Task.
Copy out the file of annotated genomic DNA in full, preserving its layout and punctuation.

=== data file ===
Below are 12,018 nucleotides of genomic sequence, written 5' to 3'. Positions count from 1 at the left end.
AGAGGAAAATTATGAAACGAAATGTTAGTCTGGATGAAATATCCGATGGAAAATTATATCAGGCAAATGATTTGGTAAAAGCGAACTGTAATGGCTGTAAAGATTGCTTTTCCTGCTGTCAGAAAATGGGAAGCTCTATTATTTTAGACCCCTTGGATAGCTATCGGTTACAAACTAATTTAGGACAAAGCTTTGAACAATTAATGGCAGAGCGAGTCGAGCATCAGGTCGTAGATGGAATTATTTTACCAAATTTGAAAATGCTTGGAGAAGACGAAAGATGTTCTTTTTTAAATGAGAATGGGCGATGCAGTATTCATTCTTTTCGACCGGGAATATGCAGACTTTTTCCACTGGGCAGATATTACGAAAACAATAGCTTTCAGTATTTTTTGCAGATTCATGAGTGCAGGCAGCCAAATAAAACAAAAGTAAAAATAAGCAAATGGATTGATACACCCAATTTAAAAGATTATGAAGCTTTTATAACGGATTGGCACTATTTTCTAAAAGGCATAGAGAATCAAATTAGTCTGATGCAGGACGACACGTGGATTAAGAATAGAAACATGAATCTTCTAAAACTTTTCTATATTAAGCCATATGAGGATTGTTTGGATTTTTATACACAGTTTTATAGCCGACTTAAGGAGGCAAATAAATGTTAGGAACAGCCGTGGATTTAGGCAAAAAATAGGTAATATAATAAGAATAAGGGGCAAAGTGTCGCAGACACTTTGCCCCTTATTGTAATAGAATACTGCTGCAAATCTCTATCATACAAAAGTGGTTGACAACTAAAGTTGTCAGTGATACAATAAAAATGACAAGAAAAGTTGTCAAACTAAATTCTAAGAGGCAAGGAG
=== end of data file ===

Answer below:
Below are 12,018 nucleotides of genomic sequence, written 5' to 3'. Positions count from 1 at the left end.
AGAGGAAAATTATGAAACGAAATGTTAGTCTGGATGAAATATCCGATGGAAAATTATATCAGGCAAATGATTTGGTAAAAGCGAACTGTAATGGCTGTAAAGATTGCTTTTCCTGCTGTCAGAAAATGGGAAGCTCTATTATTTTAGACCCCTTGGATAGCTATCGGTTACAAACTAATTTAGGACAAAGCTTTGAACAATTAATGGCAGAGCGAGTCGAGCATCAGGTCGTAGATGGAATTATTTTACCAAATTTGAAAATGCTTGGAGAAGACGAAAGATGTTCTTTTTTAAATGAGAATGGGCGATGCAGTATTCATTCTTTTCGACCGGGAATATGCAGACTTTTTCCACTGGGCAGATATTACGAAAACAATAGCTTTCAGTATTTTTTGCAGATTCATGAGTGCAGGCAGCCAAATAAAACAAAAGTAAAAATAAGCAAATGGATTGATACACCCAATTTAAAAGATTATGAAGCTTTTATAACGGATTGGCACTATTTTCTAAAAGGCATAGAGAATCAAATTAGTCTGATGCAGGACGACACGTGGATTAAGAATAGAAACATGAATCTTCTAAAACTTTTCTATATTAAGCCATATGAGGATTGTTTGGATTTTTATACACAGTTTTATAGCCGACTTAAGGAGGCAAATAAATGTTAGGAACAGCCGTGGATTTAGGCAAAAAATAGGTAATATAATAAGAATAAGGGGCAAAGTGTCGCAGACACTTTGCCCCTTATTGTAATAGAATACTGCTGCAAATCTCTATCATACAAAAGTGGTTGACAACTAAAGTTGTCAGTGATACAATAAAAATGACAAGAAAAGTTGTCAAACTAAATTCTAAGAGGCAAGGAG